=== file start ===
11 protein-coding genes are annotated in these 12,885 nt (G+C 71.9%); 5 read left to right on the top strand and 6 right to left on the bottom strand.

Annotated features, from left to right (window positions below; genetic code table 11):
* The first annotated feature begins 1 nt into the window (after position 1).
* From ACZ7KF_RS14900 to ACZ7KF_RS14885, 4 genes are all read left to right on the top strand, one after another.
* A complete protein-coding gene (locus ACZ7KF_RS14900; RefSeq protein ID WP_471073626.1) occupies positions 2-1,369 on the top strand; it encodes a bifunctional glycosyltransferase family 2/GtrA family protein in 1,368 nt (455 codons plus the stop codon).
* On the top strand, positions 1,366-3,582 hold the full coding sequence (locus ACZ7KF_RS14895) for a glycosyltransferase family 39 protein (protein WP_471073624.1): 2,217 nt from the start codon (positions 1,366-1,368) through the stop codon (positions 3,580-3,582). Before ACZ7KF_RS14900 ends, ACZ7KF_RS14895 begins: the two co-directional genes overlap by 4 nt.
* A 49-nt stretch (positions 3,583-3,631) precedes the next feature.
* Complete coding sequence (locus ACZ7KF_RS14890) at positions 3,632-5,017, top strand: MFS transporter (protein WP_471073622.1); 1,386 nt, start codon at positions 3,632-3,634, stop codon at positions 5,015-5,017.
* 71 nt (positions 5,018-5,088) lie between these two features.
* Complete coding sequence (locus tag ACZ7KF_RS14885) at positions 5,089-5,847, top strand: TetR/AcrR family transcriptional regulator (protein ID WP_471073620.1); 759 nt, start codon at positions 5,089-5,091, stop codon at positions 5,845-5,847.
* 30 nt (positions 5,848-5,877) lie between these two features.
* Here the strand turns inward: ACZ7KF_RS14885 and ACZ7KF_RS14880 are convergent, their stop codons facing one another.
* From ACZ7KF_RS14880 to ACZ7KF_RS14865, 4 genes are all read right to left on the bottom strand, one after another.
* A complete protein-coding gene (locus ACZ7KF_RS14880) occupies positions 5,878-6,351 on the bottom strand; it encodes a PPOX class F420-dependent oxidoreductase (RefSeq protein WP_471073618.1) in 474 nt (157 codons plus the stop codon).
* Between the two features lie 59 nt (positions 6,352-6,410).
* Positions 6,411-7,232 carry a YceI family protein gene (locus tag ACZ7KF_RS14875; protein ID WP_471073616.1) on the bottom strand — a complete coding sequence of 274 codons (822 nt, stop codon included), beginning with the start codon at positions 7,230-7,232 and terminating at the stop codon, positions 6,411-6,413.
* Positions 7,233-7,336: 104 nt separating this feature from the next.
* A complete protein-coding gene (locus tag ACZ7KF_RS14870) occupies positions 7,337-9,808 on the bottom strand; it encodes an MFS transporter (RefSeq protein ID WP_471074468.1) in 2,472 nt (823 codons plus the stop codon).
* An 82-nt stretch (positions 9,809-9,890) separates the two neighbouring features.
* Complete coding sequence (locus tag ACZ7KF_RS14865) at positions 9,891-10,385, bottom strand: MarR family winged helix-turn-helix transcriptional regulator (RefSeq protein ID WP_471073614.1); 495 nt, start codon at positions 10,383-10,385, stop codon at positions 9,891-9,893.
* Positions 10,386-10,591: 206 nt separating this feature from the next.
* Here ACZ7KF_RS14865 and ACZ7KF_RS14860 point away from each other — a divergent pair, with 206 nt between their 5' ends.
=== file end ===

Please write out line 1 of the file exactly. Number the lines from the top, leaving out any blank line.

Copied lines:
11 protein-coding genes are annotated in these 12,885 nt (G+C 71.9%); 5 read left to right on the top strand and 6 right to left on the bottom strand.